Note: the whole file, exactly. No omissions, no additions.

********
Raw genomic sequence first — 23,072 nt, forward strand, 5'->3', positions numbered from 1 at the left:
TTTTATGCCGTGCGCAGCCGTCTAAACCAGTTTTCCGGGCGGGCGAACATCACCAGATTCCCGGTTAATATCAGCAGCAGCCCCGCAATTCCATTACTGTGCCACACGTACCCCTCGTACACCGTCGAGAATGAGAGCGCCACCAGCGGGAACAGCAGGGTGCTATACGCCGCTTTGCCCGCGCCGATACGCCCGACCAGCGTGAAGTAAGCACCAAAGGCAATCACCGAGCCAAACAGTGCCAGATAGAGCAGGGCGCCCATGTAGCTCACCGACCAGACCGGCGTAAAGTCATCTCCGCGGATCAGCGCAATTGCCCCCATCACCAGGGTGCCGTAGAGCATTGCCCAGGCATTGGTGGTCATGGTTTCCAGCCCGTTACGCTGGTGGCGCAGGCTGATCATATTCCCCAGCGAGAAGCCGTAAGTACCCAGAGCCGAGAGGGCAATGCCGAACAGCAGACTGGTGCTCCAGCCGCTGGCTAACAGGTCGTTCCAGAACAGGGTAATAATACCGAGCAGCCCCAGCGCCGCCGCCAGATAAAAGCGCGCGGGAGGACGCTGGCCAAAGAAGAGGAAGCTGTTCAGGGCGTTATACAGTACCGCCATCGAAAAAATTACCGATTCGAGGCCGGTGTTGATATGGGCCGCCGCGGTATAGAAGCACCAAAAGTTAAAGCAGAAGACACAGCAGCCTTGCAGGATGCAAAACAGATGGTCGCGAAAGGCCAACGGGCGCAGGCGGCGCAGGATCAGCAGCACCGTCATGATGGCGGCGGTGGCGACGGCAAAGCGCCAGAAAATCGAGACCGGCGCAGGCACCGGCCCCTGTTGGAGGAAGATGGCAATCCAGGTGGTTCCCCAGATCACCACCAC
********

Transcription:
Raw genomic sequence first — 23,072 nt, forward strand, 5'->3', positions numbered from 1 at the left:
TTTTATGCCGTGCGCAGCCGTCTAAACCAGTTTTCCGGGCGGGCGAACATCACCAGATTCCCGGTTAATATCAGCAGCAGCCCCGCAATTCCATTACTGTGCCACACGTACCCCTCGTACACCGTCGAGAATGAGAGCGCCACCAGCGGGAACAGCAGGGTGCTATACGCCGCTTTGCCCGCGCCGATACGCCCGACCAGCGTGAAGTAAGCACCAAAGGCAATCACCGAGCCAAACAGTGCCAGATAGAGCAGGGCGCCCATGTAGCTCACCGACCAGACCGGCGTAAAGTCATCTCCGCGGATCAGCGCAATTGCCCCCATCACCAGGGTGCCGTAGAGCATTGCCCAGGCATTGGTGGTCATGGTTTCCAGCCCGTTACGCTGGTGGCGCAGGCTGATCATATTCCCCAGCGAGAAGCCGTAAGTACCCAGAGCCGAGAGGGCAATGCCGAACAGCAGACTGGTGCTCCAGCCGCTGGCTAACAGGTCGTTCCAGAACAGGGTAATAATACCGAGCAGCCCCAGCGCCGCCGCCAGATAAAAGCGCGCGGGAGGACGCTGGCCAAAGAAGAGGAAGCTGTTCAGGGCGTTATACAGTACCGCCATCGAAAAAATTACCGATTCGAGGCCGGTGTTGATATGGGCCGCCGCGGTATAGAAGCACCAAAAGTTAAAGCAGAAGACACAGCAGCCTTGCAGGATGCAAAACAGATGGTCGCGAAAGGCCAACGGGCGCAGGCGGCGCAGGATCAGCAGCACCGTCATGATGGCGGCGGTGGCGACGGCAAAGCGCCAGAAAATCGAGACCGGCGCAGGCACCGGCCCCTGTTGGAGGAAGATGGCAATCCAGGTGGTTCCCCAGATCACCACCAC